His advertising agency is little more than three years old and already Robert Storey can say he’s rubbed elbows with the best names in the business.  Brands such as Kenzo, Nicholas Kirkwood or Vogue have all spent time in this London-based art director’s studio, attracted to his ability to masterfully combine the art of sculpture with the design of fashion advertising.


Robert Storey

Robert Storey


Storey studied Fine Arts and Sculpture at St. Martin’s College in London.  After graduating in 2008, he moved to NYC where he worked as an assistant for various artists and where he first came in contact with art direction.  His love of sculpture and architecture have marked his character and his style as a designer and his work is a faithful reflection of this passion, where coloured forms and geometric lines give way to a suggestive, forceful aesthetic.

He defines his work as ‘organised chaos’, where every independent element leads to elaborate campaigns in which the limits of the content and the container blend together giving definition to the ensemble.



SO CATCHY!: After graduating with a degree in Fine Art Sculpture, how did you decide to dedicate yourself to the world of fashion?

ROBERT STOREY: I started assisting a set designer after I graduated because I was interested in working commercially within a creative context, I really enjoyed it, so continued to work within set design and art direction. I have however continued to make sculpture work in a fine art context but have also incorporated a lot of my sculptural inspirations into my set design.

Westfield AW13 campaign

SC!: Your projects seem to be authentic colourful artworks with a great expressive power, how would you describe your work?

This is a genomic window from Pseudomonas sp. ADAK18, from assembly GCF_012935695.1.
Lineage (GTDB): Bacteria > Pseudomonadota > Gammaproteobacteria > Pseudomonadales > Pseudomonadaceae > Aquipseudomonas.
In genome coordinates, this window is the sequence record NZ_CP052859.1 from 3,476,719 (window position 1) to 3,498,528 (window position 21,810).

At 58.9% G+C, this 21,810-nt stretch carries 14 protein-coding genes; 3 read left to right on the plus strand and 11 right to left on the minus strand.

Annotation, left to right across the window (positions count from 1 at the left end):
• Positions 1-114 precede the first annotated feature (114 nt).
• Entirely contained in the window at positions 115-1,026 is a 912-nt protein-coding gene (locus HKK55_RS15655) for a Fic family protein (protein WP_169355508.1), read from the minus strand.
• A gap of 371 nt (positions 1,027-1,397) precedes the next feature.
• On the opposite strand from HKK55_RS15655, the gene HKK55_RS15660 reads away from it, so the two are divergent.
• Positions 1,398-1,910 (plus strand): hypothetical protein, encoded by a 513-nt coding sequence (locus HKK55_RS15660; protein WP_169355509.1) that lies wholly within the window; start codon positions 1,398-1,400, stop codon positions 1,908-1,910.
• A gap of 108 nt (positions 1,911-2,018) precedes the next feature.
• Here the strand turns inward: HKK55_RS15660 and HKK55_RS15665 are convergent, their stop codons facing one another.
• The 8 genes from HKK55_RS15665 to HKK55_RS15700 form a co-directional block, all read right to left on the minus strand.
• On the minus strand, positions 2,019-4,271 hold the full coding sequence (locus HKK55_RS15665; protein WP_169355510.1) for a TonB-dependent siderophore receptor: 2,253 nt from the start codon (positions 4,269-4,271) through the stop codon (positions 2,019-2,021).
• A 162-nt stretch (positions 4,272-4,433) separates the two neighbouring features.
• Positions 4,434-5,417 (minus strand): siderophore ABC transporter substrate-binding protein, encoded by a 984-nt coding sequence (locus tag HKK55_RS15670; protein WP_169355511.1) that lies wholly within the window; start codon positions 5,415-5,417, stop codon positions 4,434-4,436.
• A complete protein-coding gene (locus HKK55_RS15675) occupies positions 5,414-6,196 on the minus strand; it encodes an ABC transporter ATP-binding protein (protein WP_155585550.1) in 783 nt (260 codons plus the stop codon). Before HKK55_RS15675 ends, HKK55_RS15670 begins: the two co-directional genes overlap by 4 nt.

RS: I think this is because I approach set design as a sculptor, I have a continued interest in colour theory, which is why my work often explores so many different colours and also an interest in structural forms. I would describe my work as organised chaos.


SC!: Some people define your work as eclectic advertising, would you agree?

RS: I’m not sure I understand exactly what eclectic advertising means but I try not to define my work. I am hoping that people look at me as a multidisciplinary creative working within a predominantly fashion and fine art realm, who is able to design both space and the things inside the space.


SC!: In your work we can see a heavy influence from geometric elements, what inspires you to create?

RS: I like to put things in order, but I am quite chaotic in the way I process and accumulate information. I think that the geometric element of my work is a natural end result; I just find it hard not to make things align.


Nicholas Kirkwood SS13 Window


SC!: When working, do you prefer absolute creative freedom or do you look to trends or forecasts?

RS: Absolute creative freedom is always my favourite thing. I love working independently but I also like to create work specifically designed for brands which is both in their aesthetic and my style.


SC!: What are the highlights of your experience in New York? 

RS: New York is where I first found set design, I was lucky enough to intern for a set designer and I learnt a lot before going back to London to start my own company.


SC!: How has it been working for large companies such as Vogue, Wallpaper or Kenzo?

RS: Every experience is different, but it is always amazing to work with such high profile magazines and brands with such a huge readership. It is great to see my work in magazines or on billboards for the world to see.


Twin Magazine


SC!: Do you have any specific firm that you’d like to work with?

RS: I would love to work with Comme De Garcon


SC!: In this time of great advances in regards to materials and technology, to what point do you think the world of advertising is evolving to?

RS: Of course more and more publications are going digital and with this, more moving images are being produced- fashion films in particular.


SC!: Could you tell us what you are working on now?

RS: That would be ruining the surprise!


Photos courtesy of Robert Storey


Translated by Michael Padilla